What is our commander’s intent? Working knowledge — the collaborative, hands-on knowledge that we pioneered more than a century ago and that, combined with the right amount of foresight, creativity and innovation, is still relevant today.

Making It Stick: Telling Our Story With a Story

The Challenge

Story Telling

Even in this wired era, there is still a place for old-fashioned storytelling.

Imagine that you’ve been asked by your local civic group to describe Extension’s mission and your role in it. What would you say to keep your audiences actively interested and engaged for 20 minutes?

This question may seem trivial, but it isn’t. More and more, we’re being called on to tell our story in a way that our clients, stakeholders, and policy makers will remember. Simply put, telling our story effectively is critical to our survival as an organization.

Increasingly, we find ourselves competing with other agencies for a slice of the dwindling funding pie. And we’re now competing in a knowledge-driven, global economy. New York Times columnist and author Thomas Friedman describes this new environment as the “flat world” —a level playing field on which all knowledge providers on the planet compete equally, whether located in Huntsville, Seattle, or Sydney, Australia.

This flat world requires us to be innovative. How? Partly by ensuring that our messages stick with our audiences.

The Response

Stickiness is the gold standard of effective communication, especially in this flat world. Chip and Dan Heath, brothers, educators, and world-renowned experts on stickiness, have spent years trying to determine why some messages stick and others don’t. They even wrote a New York Times best seller appropriately titled Made to Stick: Why Some Ideas Survive and Others Die.

According to the Heaths, sticky messages are simple, center around a story, and evoke an emotional response in the reader.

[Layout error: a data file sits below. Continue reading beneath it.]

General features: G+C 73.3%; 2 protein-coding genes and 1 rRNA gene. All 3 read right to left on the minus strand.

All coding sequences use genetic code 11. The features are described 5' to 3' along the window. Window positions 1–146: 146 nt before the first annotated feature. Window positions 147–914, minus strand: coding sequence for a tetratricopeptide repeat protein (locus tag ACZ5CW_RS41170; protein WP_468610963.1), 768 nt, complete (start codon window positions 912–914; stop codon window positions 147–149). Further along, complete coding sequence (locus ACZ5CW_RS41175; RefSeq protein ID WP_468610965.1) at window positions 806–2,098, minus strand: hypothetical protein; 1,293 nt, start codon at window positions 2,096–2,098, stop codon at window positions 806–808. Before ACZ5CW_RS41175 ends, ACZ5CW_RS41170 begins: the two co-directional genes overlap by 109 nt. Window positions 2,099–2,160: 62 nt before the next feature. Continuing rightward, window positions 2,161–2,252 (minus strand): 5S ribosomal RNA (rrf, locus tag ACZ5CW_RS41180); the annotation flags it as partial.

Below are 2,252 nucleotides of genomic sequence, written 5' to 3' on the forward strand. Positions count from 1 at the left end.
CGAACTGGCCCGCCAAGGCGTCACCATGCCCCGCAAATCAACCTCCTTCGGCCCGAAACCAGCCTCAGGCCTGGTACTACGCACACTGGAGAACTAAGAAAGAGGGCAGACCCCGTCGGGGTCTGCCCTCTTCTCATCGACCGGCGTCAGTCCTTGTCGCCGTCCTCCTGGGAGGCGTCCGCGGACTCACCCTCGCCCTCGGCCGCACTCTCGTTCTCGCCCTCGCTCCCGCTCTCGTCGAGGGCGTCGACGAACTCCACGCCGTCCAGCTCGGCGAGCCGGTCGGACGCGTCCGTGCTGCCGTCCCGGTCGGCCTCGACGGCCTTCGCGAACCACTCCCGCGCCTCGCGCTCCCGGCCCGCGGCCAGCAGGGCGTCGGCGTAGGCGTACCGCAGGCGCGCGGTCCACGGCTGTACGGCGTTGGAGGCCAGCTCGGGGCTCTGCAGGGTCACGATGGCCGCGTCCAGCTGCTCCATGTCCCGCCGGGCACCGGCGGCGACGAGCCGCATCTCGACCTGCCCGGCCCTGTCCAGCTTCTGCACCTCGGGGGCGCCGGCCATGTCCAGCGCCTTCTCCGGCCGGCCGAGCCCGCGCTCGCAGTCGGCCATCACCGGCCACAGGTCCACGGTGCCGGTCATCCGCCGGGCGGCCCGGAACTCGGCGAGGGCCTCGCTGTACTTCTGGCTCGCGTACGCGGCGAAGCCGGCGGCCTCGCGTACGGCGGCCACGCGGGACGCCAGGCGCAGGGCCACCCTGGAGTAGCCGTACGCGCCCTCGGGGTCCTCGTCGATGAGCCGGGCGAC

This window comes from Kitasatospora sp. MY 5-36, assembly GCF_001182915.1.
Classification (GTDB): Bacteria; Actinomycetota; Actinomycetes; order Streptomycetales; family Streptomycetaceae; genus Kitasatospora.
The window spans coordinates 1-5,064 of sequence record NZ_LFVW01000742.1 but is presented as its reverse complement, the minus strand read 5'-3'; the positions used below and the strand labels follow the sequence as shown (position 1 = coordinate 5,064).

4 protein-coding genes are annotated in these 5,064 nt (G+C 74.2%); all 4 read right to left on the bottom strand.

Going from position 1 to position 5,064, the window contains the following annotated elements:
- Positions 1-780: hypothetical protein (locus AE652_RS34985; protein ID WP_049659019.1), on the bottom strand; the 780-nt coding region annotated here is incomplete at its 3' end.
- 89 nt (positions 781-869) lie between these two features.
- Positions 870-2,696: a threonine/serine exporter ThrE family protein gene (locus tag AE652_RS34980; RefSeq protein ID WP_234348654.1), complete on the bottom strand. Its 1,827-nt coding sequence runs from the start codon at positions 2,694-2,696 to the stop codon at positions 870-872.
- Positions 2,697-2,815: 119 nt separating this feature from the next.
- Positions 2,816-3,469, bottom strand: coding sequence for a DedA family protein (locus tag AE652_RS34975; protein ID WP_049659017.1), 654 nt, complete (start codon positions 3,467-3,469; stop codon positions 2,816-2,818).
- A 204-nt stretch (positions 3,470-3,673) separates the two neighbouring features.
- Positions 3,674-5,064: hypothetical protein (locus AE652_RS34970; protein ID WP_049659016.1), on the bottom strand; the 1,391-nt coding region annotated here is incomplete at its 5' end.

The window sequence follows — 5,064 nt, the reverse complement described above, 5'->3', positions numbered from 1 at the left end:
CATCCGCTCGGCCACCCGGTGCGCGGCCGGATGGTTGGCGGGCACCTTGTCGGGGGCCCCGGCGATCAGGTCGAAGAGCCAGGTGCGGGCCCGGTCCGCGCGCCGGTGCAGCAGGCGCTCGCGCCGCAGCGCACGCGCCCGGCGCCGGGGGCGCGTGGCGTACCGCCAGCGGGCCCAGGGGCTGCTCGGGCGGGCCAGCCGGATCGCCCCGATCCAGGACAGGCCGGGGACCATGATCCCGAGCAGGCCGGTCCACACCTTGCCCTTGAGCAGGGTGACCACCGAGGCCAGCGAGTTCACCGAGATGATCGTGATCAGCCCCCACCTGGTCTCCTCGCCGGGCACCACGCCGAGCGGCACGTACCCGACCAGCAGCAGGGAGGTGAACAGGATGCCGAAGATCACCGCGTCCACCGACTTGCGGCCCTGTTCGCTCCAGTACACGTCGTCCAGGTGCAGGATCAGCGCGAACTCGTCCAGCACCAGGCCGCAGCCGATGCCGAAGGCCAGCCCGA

Keep It Simple

No one understands the value of simplicity more than the U.S. Army. Military orders have to be simple. Yet, after more than two centuries of experience, military planners know that despite the best advanced planning, actual battlefield conditions can change dramatically in the course of a mission.

Planners have come to value simplicity, which now forms the basis for a military concept known as “commander’s intent,” a stripped down statement that appears at the top of every mission plan. The statement outlines what the planners expect to accomplish following the operation’s conclusion, regardless of what may happen along the way. The details of the plan may change, but the end goal does not.

The most critical of military messages—the mission plan—has been stripped down to its barest essentials. By sampling this message, planners better ensure that it sticks with the audience—in this case, soldiers in battlefield conditions.

If you think about it, simplicity is a time-honored Cooperative Extension concept.

For more than 100 years, we’ve adapted this basic concept to a wide variety of audiences and settings, especially individuals and families with limited resources.

Center It Around a Story

Dan Pink, author of another New York Times best seller, A Whole New Mind: Why Right-Brainers Will Rule the Future, credits storytelling as one of the most effective ways to distinguish one product from another in this increasingly crowded global marketplace. How? By sharpening audiences’ understanding of one thing by presenting it within the context of another.

“Stories are easier to remember because, in many ways, stories are how we remember,” Pink says.

Why is storytelling so valuable from our perspective? Partly because our history is replete with stories—stories that provide us a compelling way to illustrate Extension’s mission and our role in it.